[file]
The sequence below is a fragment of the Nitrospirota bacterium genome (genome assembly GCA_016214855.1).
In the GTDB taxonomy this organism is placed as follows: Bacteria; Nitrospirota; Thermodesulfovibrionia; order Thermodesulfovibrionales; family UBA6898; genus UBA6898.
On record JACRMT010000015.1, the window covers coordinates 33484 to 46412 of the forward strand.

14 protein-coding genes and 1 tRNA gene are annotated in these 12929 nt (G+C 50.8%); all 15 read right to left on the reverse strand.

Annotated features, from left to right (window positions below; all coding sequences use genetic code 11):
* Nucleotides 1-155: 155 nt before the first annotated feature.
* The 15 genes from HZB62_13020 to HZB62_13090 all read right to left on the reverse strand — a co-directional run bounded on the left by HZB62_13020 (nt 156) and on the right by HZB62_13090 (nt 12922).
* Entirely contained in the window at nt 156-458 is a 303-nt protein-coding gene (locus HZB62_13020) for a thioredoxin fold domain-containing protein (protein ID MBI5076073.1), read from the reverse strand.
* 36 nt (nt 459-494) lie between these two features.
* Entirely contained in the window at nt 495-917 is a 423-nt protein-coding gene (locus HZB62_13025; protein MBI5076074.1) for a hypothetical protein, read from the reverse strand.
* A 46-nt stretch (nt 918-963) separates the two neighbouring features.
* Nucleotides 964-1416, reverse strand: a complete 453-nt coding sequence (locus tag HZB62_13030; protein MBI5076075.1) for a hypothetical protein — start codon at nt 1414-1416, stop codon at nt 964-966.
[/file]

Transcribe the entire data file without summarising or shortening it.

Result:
The sequence below is a fragment of the Nitrospirota bacterium genome (genome assembly GCA_016214855.1).
In the GTDB taxonomy this organism is placed as follows: Bacteria; Nitrospirota; Thermodesulfovibrionia; order Thermodesulfovibrionales; family UBA6898; genus UBA6898.
On record JACRMT010000015.1, the window covers coordinates 33484 to 46412 of the forward strand.

14 protein-coding genes and 1 tRNA gene are annotated in these 12929 nt (G+C 50.8%); all 15 read right to left on the reverse strand.

Annotated features, from left to right (window positions below; all coding sequences use genetic code 11):
* Nucleotides 1-155: 155 nt before the first annotated feature.
* The 15 genes from HZB62_13020 to HZB62_13090 all read right to left on the reverse strand — a co-directional run bounded on the left by HZB62_13020 (nt 156) and on the right by HZB62_13090 (nt 12922).
* Entirely contained in the window at nt 156-458 is a 303-nt protein-coding gene (locus HZB62_13020) for a thioredoxin fold domain-containing protein (protein ID MBI5076073.1), read from the reverse strand.
* 36 nt (nt 459-494) lie between these two features.
* Entirely contained in the window at nt 495-917 is a 423-nt protein-coding gene (locus HZB62_13025; protein MBI5076074.1) for a hypothetical protein, read from the reverse strand.
* A 46-nt stretch (nt 918-963) separates the two neighbouring features.
* Nucleotides 964-1416, reverse strand: a complete 453-nt coding sequence (locus tag HZB62_13030; protein MBI5076075.1) for a hypothetical protein — start codon at nt 1414-1416, stop codon at nt 964-966.